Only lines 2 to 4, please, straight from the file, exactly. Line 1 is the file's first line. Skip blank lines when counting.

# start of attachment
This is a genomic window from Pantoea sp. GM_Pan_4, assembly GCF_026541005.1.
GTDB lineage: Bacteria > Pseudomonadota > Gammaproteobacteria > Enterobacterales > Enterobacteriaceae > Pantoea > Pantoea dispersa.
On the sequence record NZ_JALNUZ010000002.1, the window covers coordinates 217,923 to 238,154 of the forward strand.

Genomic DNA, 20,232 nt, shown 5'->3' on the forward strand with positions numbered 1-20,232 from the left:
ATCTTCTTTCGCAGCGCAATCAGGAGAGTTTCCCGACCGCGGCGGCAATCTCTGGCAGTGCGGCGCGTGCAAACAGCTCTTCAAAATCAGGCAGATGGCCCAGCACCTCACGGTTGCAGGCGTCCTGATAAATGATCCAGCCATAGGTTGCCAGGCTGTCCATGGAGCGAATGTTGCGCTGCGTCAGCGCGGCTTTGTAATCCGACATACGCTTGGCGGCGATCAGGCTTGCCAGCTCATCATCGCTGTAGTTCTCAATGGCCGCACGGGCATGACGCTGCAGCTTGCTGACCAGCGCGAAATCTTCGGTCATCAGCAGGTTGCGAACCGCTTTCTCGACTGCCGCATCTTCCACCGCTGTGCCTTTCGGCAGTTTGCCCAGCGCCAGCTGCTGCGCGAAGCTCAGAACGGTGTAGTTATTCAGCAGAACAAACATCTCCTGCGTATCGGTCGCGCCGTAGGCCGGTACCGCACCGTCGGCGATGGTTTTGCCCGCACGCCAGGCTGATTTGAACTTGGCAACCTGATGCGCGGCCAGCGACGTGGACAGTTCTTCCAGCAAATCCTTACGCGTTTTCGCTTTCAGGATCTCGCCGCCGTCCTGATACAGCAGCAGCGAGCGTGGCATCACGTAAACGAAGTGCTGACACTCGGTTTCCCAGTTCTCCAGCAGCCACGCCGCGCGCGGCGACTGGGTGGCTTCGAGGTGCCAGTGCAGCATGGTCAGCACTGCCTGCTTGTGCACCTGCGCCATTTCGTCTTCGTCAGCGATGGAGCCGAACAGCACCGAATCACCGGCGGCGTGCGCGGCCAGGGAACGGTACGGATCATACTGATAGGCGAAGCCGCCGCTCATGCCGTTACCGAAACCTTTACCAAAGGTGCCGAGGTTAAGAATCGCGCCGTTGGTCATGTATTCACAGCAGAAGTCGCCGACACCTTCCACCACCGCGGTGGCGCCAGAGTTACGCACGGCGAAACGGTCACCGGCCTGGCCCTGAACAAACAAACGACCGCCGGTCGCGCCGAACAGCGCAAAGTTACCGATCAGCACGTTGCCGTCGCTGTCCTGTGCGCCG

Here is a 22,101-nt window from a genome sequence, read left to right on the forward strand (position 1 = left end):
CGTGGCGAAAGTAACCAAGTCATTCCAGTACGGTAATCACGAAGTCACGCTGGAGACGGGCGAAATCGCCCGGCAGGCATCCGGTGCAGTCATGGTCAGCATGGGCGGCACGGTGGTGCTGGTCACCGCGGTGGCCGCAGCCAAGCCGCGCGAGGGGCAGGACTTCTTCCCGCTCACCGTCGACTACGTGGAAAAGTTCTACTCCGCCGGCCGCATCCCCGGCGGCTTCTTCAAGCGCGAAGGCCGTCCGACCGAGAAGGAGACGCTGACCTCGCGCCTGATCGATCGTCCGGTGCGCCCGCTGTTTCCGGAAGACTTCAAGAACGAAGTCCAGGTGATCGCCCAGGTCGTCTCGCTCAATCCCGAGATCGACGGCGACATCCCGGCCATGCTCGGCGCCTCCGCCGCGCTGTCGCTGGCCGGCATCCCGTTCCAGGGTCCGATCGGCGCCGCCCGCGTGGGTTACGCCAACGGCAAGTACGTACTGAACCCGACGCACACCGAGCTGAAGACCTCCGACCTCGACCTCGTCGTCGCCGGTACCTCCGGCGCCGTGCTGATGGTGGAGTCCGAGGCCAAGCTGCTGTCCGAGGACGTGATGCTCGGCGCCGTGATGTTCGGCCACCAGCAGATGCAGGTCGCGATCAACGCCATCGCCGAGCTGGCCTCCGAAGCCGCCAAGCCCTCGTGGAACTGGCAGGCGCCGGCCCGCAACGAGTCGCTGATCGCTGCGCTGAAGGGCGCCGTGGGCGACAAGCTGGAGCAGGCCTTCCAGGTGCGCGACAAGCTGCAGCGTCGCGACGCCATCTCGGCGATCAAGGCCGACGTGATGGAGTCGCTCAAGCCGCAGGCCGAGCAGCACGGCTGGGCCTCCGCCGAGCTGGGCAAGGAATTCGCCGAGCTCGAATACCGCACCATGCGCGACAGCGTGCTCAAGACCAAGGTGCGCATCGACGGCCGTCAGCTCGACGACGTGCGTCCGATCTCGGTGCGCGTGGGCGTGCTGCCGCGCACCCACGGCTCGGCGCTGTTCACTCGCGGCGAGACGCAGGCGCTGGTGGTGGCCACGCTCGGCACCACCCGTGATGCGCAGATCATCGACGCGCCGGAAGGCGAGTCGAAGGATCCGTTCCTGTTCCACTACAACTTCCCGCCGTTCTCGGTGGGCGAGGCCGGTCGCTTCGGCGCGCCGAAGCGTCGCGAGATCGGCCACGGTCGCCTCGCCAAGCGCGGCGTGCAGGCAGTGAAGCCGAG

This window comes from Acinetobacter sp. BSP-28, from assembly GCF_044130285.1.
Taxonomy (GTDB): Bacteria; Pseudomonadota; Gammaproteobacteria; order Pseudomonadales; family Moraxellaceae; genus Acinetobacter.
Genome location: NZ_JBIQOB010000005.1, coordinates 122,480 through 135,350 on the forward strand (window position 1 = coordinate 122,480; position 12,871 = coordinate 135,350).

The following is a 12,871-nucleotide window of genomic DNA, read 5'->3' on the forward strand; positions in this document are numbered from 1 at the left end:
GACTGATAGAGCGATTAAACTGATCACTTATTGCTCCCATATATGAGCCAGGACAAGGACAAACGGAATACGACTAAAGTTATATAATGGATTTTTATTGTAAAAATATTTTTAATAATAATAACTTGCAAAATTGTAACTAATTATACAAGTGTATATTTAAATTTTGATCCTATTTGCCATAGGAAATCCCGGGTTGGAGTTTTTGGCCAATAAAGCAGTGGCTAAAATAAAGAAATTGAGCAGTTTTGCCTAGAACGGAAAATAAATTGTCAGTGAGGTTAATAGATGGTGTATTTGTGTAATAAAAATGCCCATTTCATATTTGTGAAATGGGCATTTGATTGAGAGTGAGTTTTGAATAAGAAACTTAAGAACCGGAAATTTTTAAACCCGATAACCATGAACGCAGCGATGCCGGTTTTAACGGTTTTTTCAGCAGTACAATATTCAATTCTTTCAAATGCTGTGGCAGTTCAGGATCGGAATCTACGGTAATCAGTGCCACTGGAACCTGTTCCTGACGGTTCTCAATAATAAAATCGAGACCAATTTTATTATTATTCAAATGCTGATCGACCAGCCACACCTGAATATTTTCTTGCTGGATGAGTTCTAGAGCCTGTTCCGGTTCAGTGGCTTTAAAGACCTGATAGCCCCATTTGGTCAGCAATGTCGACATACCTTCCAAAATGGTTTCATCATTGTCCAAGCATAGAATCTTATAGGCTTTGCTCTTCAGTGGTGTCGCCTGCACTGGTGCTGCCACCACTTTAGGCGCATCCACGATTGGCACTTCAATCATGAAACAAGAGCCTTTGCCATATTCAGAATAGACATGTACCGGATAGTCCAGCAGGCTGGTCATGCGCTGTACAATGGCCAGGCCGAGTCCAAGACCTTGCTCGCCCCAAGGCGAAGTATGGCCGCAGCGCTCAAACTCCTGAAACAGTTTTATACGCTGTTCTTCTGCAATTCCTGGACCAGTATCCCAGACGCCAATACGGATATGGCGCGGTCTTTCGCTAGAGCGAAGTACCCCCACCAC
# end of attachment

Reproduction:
GTDB lineage: Bacteria > Pseudomonadota > Gammaproteobacteria > Enterobacterales > Enterobacteriaceae > Pantoea > Pantoea dispersa.
On the sequence record NZ_JALNUZ010000002.1, the window covers coordinates 217,923 to 238,154 of the forward strand.

Genomic DNA, 20,232 nt, shown 5'->3' on the forward strand with positions numbered 1-20,232 from the left: